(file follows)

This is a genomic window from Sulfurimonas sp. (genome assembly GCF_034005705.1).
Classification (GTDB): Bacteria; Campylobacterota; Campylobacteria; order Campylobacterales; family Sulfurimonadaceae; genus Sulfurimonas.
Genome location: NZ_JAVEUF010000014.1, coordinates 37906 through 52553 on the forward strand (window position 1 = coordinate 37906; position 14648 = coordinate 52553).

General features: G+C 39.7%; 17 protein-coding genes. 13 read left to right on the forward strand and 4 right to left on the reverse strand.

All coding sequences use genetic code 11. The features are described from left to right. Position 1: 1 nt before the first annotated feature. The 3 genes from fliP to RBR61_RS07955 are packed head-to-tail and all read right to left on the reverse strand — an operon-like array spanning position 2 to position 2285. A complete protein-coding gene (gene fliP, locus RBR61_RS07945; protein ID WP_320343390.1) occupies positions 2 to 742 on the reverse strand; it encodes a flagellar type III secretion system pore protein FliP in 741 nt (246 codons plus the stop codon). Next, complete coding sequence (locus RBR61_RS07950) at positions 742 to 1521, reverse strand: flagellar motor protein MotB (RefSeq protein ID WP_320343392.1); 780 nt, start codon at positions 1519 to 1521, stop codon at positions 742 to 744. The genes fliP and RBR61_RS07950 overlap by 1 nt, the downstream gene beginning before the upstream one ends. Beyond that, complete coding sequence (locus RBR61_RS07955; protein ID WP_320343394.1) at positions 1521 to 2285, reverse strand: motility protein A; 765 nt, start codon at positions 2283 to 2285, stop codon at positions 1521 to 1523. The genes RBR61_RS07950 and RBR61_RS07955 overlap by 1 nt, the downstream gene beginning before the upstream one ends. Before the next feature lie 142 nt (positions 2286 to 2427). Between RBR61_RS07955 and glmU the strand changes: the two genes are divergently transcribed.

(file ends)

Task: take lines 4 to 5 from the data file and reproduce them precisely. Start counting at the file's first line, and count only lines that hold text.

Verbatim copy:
General features: G+C 39.7%; 17 protein-coding genes. 13 read left to right on the forward strand and 4 right to left on the reverse strand.

All coding sequences use genetic code 11. The features are described from left to right. Position 1: 1 nt before the first annotated feature. The 3 genes from fliP to RBR61_RS07955 are packed head-to-tail and all read right to left on the reverse strand — an operon-like array spanning position 2 to position 2285. A complete protein-coding gene (gene fliP, locus RBR61_RS07945; protein ID WP_320343390.1) occupies positions 2 to 742 on the reverse strand; it encodes a flagellar type III secretion system pore protein FliP in 741 nt (246 codons plus the stop codon). Next, complete coding sequence (locus RBR61_RS07950) at positions 742 to 1521, reverse strand: flagellar motor protein MotB (RefSeq protein ID WP_320343392.1); 780 nt, start codon at positions 1519 to 1521, stop codon at positions 742 to 744. The genes fliP and RBR61_RS07950 overlap by 1 nt, the downstream gene beginning before the upstream one ends. Beyond that, complete coding sequence (locus RBR61_RS07955; protein ID WP_320343394.1) at positions 1521 to 2285, reverse strand: motility protein A; 765 nt, start codon at positions 2283 to 2285, stop codon at positions 1521 to 1523. The genes RBR61_RS07950 and RBR61_RS07955 overlap by 1 nt, the downstream gene beginning before the upstream one ends. Before the next feature lie 142 nt (positions 2286 to 2427). Between RBR61_RS07955 and glmU the strand changes: the two genes are divergently transcribed.